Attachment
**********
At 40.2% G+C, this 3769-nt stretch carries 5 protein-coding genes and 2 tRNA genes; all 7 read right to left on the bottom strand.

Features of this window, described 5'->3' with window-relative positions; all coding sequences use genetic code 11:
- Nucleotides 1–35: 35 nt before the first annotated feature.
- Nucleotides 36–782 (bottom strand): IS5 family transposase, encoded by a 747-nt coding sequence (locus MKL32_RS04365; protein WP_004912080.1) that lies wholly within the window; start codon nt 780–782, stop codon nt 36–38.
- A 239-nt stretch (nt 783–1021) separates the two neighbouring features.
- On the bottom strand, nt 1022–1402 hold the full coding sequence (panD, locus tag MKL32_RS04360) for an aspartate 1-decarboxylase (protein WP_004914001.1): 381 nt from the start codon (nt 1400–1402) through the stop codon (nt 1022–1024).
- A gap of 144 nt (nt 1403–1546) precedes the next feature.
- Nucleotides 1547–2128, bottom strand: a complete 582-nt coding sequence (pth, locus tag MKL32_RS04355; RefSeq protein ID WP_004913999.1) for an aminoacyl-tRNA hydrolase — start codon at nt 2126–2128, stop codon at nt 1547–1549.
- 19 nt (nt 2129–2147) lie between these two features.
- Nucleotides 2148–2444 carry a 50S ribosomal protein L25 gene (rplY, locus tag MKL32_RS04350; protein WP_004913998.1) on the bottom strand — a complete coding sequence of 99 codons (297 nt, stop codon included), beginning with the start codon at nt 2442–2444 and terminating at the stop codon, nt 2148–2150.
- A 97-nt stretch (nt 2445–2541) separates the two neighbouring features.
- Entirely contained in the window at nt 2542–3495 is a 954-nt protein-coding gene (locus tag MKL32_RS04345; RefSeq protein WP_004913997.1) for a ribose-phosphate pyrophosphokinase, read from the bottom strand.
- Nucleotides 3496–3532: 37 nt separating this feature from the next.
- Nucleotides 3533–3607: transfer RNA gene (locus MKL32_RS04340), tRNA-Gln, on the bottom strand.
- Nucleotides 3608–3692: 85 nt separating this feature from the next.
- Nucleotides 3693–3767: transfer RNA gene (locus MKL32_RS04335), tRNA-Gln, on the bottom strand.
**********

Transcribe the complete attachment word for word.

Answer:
At 40.2% G+C, this 3769-nt stretch carries 5 protein-coding genes and 2 tRNA genes; all 7 read right to left on the bottom strand.

Features of this window, described 5'->3' with window-relative positions; all coding sequences use genetic code 11:
- Nucleotides 1–35: 35 nt before the first annotated feature.
- Nucleotides 36–782 (bottom strand): IS5 family transposase, encoded by a 747-nt coding sequence (locus MKL32_RS04365; protein WP_004912080.1) that lies wholly within the window; start codon nt 780–782, stop codon nt 36–38.
- A 239-nt stretch (nt 783–1021) separates the two neighbouring features.
- On the bottom strand, nt 1022–1402 hold the full coding sequence (panD, locus tag MKL32_RS04360) for an aspartate 1-decarboxylase (protein WP_004914001.1): 381 nt from the start codon (nt 1400–1402) through the stop codon (nt 1022–1024).
- A gap of 144 nt (nt 1403–1546) precedes the next feature.
- Nucleotides 1547–2128, bottom strand: a complete 582-nt coding sequence (pth, locus tag MKL32_RS04355; RefSeq protein ID WP_004913999.1) for an aminoacyl-tRNA hydrolase — start codon at nt 2126–2128, stop codon at nt 1547–1549.
- 19 nt (nt 2129–2147) lie between these two features.
- Nucleotides 2148–2444 carry a 50S ribosomal protein L25 gene (rplY, locus tag MKL32_RS04350; protein WP_004913998.1) on the bottom strand — a complete coding sequence of 99 codons (297 nt, stop codon included), beginning with the start codon at nt 2442–2444 and terminating at the stop codon, nt 2148–2150.
- A 97-nt stretch (nt 2445–2541) separates the two neighbouring features.
- Entirely contained in the window at nt 2542–3495 is a 954-nt protein-coding gene (locus tag MKL32_RS04345; RefSeq protein WP_004913997.1) for a ribose-phosphate pyrophosphokinase, read from the bottom strand.
- Nucleotides 3496–3532: 37 nt separating this feature from the next.
- Nucleotides 3533–3607: transfer RNA gene (locus MKL32_RS04340), tRNA-Gln, on the bottom strand.
- Nucleotides 3608–3692: 85 nt separating this feature from the next.
- Nucleotides 3693–3767: transfer RNA gene (locus MKL32_RS04335), tRNA-Gln, on the bottom strand.